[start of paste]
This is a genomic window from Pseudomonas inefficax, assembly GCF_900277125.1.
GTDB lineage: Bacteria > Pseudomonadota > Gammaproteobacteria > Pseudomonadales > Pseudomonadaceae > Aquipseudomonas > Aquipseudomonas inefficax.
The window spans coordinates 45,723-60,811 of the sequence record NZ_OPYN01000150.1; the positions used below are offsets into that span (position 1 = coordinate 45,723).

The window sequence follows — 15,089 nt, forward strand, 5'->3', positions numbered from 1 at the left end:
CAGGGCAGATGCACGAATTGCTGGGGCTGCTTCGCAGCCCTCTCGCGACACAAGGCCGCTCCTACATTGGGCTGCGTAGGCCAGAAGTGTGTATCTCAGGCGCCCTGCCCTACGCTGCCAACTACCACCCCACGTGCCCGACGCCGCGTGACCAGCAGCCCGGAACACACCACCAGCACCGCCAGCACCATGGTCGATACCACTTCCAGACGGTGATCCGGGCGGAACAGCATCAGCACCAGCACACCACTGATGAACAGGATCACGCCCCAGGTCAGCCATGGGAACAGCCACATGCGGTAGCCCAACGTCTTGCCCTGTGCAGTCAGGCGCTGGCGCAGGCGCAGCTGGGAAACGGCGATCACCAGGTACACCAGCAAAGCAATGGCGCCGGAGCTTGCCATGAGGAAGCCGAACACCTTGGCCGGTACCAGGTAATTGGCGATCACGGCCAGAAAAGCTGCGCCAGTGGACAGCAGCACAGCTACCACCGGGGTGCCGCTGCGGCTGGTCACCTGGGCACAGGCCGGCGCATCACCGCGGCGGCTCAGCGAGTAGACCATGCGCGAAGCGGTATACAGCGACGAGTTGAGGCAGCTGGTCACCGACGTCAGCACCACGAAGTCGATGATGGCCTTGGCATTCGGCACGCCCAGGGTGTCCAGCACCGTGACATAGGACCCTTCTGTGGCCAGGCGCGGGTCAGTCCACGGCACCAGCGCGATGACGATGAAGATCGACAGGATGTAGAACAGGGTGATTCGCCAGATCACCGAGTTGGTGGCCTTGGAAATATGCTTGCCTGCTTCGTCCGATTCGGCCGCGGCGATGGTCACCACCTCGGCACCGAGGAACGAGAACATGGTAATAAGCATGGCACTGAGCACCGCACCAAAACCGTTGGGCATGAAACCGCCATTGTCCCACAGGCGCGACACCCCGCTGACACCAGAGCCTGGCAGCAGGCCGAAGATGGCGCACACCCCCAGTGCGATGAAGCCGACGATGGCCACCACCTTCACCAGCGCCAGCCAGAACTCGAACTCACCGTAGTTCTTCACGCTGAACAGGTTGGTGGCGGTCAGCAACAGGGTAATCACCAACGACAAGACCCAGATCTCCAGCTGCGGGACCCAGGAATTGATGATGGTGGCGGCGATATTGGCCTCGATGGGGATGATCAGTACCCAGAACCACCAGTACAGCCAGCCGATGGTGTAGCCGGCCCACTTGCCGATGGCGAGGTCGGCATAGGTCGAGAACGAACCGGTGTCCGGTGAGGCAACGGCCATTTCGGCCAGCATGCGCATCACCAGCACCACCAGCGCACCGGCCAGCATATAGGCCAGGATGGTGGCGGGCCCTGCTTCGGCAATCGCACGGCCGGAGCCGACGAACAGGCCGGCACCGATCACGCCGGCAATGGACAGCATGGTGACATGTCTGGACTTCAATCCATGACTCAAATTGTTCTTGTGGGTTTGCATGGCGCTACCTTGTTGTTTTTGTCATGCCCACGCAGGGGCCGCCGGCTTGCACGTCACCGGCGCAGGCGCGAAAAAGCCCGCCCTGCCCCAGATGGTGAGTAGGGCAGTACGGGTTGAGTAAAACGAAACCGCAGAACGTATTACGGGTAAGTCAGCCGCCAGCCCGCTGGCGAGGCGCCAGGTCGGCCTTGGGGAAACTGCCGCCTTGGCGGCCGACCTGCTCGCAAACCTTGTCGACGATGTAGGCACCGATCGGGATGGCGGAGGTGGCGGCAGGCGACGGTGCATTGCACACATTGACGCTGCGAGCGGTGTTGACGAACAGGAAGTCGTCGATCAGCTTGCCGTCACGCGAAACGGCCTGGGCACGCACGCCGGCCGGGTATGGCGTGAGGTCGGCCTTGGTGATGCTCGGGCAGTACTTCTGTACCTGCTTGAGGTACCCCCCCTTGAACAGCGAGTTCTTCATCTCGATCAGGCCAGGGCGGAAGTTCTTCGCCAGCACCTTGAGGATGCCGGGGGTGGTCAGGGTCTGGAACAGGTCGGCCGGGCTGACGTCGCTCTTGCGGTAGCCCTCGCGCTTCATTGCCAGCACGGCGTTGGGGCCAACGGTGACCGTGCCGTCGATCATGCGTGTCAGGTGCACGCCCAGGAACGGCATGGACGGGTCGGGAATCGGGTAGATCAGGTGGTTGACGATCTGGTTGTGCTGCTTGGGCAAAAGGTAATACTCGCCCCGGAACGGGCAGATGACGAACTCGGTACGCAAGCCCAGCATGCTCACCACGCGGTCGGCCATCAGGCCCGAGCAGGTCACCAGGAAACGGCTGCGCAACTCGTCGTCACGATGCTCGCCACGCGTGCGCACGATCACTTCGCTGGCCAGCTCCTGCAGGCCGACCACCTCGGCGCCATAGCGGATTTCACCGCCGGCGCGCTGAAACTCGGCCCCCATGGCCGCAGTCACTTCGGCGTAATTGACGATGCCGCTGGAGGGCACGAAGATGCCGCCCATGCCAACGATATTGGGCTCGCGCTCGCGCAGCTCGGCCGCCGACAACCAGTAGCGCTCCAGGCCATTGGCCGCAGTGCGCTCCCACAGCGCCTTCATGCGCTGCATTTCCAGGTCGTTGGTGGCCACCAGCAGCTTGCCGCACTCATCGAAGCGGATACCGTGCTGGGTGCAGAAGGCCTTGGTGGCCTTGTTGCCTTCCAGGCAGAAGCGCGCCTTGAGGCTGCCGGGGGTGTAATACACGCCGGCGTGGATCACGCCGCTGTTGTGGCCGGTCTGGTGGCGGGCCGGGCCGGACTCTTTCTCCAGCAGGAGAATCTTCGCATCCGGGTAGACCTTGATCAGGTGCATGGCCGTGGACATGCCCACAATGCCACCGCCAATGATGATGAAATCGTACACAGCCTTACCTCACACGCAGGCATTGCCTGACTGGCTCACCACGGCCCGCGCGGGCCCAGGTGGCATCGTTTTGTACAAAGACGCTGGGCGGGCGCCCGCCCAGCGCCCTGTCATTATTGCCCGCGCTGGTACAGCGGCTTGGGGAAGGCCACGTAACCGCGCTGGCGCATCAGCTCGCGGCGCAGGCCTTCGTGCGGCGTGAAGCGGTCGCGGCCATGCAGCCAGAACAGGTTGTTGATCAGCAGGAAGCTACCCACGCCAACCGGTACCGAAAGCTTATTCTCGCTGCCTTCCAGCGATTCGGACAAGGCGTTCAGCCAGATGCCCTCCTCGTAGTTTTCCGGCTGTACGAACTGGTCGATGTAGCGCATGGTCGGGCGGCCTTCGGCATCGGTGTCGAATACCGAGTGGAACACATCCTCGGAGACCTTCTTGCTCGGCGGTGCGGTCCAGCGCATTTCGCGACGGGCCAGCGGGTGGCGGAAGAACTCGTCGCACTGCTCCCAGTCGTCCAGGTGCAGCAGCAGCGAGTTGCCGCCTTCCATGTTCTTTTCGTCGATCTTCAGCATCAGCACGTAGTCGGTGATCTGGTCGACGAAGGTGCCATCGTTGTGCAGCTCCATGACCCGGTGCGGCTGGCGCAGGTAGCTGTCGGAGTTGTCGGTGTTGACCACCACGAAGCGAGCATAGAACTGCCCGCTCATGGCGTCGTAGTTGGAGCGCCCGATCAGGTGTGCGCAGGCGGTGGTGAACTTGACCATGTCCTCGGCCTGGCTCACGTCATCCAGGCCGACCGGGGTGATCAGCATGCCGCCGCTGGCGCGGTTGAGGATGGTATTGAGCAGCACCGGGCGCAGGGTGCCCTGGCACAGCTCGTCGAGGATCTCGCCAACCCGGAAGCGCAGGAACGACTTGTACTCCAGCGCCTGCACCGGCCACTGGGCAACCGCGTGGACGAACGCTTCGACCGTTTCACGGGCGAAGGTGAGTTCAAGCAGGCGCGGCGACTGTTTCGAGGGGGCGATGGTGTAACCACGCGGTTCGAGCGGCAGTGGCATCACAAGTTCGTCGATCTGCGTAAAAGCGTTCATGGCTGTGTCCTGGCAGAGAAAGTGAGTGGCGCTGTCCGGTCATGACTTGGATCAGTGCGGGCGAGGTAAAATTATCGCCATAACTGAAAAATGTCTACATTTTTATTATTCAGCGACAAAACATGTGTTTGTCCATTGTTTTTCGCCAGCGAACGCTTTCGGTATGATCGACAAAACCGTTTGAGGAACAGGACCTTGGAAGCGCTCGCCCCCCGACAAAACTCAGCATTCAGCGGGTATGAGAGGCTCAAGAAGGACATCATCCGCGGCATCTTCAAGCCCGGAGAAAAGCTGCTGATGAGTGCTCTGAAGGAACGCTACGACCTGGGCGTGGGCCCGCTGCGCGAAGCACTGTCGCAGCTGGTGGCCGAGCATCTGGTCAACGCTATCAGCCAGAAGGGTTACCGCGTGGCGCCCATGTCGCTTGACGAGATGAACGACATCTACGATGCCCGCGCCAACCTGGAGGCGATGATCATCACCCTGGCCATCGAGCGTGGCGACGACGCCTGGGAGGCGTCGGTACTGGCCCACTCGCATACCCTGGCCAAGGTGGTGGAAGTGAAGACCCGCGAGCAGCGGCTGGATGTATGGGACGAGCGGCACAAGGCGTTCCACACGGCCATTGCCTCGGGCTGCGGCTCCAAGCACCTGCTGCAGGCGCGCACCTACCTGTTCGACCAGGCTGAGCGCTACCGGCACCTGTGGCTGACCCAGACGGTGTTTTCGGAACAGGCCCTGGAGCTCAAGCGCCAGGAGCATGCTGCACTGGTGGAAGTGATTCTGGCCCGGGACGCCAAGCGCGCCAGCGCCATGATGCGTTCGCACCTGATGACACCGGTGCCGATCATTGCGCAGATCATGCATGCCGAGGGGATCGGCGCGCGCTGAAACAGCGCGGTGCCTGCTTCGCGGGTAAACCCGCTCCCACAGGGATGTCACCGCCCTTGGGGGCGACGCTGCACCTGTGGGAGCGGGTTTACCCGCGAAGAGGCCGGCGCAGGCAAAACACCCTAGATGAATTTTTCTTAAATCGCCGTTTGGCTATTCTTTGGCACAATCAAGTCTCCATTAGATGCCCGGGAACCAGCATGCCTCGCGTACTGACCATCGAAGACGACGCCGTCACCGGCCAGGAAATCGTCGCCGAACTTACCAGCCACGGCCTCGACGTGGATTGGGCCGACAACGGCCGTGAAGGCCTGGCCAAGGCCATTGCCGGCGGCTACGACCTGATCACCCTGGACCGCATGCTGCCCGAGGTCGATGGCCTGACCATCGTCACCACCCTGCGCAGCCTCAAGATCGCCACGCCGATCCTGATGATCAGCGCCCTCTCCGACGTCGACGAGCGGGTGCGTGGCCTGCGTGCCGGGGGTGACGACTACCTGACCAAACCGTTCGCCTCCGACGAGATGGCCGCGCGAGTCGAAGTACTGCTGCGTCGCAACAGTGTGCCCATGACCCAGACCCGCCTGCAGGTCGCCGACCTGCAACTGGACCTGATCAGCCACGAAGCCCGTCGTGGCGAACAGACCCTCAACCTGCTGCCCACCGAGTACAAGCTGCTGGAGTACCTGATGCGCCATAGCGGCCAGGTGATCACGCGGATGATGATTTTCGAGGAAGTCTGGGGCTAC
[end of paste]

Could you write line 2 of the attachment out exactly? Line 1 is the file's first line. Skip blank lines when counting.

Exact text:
GTDB lineage: Bacteria > Pseudomonadota > Gammaproteobacteria > Pseudomonadales > Pseudomonadaceae > Aquipseudomonas > Aquipseudomonas inefficax.